By Delaney Jones, Community Coordinator, Safe Babies of Cuyahoga County
I have often heard the line of thinking within our child welfare systems that for young children, who are too young to self-protect, it feels better to err on the side of caution when assessing the potential need for removal. The thinking goes, if we’re assessing the safety of an infant or toddler in the home with their parent, and there are some clear safety concerns, and if the alternative is a proven-to-be-safe foster home, isn’t that obviously the better choice?
But we must not forget the inescapable trauma inflicted on young children when we separate them from the only family they know. Trauma impacts the wiring of the brain during an extremely formative period in the development of the brain structure. Children undergo the extreme stress of separation and destabilization even when well cared for in the safest of foster homes.
In some cases, this cannot be avoided because the trauma that the child would endure remaining in the current home outweighs the additional trauma caused by separation. And in those cases, there are ways to buffer the trauma of the removal and support the child in making some sense of what’s happening to them (yes, even with babies!) and in maintaining and building healthy attachment relationships. We should prioritize those steps to buffer the trauma of separation very highly, especially because these are children who are often too young to be able to communicate the stress that this experience is causing. Because babies can’t voice that to us, it can be easy for us to let those steps slip through the cracks or to view these steps as somewhat non-essential in a system where professionals are constantly bombarded with very pressing emergencies.
Infancy and toddlerhood is an extremely formative period of development of a child’s brain and trauma experienced during this period can have a long-term, devastating impact on the way the child develops – but we can also spark a long-term positive impact on the development of the child by being very thoughtful and intentional about their needs and about the relationships that are important through their eyes.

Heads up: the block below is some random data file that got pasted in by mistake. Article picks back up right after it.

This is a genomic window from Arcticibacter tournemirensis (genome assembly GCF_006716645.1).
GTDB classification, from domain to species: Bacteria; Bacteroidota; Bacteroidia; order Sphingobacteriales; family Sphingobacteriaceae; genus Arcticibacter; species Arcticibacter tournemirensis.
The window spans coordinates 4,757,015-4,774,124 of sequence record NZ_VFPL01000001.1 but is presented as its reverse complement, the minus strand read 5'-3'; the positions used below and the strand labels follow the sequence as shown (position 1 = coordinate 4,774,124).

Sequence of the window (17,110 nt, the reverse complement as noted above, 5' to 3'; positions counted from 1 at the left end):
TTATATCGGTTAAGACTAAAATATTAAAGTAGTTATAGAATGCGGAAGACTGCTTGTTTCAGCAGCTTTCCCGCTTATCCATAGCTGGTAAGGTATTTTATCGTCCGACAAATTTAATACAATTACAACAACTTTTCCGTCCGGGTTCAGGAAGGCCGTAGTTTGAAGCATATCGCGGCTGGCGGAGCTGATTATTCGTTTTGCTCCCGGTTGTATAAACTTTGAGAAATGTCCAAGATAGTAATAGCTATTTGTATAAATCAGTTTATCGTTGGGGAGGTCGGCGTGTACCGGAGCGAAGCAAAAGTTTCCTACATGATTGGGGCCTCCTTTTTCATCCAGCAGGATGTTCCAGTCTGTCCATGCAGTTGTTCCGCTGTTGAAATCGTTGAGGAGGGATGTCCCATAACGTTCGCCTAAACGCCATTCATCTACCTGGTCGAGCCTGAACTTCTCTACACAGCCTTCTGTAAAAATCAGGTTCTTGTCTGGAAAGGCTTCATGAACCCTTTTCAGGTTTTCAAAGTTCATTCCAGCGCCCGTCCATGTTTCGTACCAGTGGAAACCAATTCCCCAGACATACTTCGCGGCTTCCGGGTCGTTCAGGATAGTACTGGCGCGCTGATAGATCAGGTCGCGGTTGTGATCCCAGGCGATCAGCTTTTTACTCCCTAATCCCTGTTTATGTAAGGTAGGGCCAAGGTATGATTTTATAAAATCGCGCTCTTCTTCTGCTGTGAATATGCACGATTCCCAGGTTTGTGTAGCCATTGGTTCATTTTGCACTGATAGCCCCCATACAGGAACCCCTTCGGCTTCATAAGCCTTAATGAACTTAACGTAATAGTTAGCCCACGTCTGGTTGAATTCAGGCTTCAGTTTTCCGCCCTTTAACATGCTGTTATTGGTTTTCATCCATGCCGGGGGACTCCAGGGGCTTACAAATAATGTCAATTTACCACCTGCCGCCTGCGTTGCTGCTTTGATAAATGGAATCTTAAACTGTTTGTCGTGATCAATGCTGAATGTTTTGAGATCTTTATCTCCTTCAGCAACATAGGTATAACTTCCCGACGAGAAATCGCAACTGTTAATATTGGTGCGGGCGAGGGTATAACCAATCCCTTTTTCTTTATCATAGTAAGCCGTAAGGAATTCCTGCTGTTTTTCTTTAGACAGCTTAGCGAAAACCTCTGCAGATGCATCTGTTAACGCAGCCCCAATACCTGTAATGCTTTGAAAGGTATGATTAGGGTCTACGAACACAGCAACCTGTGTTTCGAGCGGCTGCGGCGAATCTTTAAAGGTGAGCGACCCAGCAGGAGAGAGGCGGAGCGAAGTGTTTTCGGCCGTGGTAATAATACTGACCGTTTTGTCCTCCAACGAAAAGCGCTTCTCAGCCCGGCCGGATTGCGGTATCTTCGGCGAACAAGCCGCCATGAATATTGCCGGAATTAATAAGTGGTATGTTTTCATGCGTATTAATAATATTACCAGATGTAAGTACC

For infants and toddlers that are in vulnerable situations that lead them to the attention of our child welfare system, not only is it important that all professionals working with and around that child are knowledgeable about early development and trauma, but it is essential that we connect those kids with high-quality early childhood mental health services. The mental health of infants, toddlers, and young children is as important as their physical health. Make no mistake: mental health issues can and often do take root very early in life.
Many people’s first long-term memories are from around the ages of 3- or 4-years old. Because of this, there is a common misconception that early experiences won’t be understood or remembered. The opposite is true – though adults may not be able to recall memories from infancy, the experiences during the first 0-3 years become baked into the wiring of the brain.
With each interaction a baby has with a caregiver, they develop important neural pathways that shape their future social-emotional and cognitive functioning. The mental health of babies and toddlers is intertwined and dependent on the quality of their relationships with adult caregivers.
Infant and early childhood mental health services can treat young children who have experienced painful or scary events. The therapist meets with the child and their caregiver(s) regularly to help the family and child heal from stressful experiences, understand feelings and behaviors, use play to promote connection and development, and get the child on track for healthy social-emotional development.
It is critical we remember that the mental health trajectory of our future adults has its roots in early childhood and in relationships. This is especially critical for children who are involved in our child welfare system and for whom important relationships are causing stress or are being disrupted. The decisions we make can have a very long-term positive or negative impact on children. When we as professionals in these systems understand early mental health and the importance of early relationships, we can spark a healthy and successful future for children.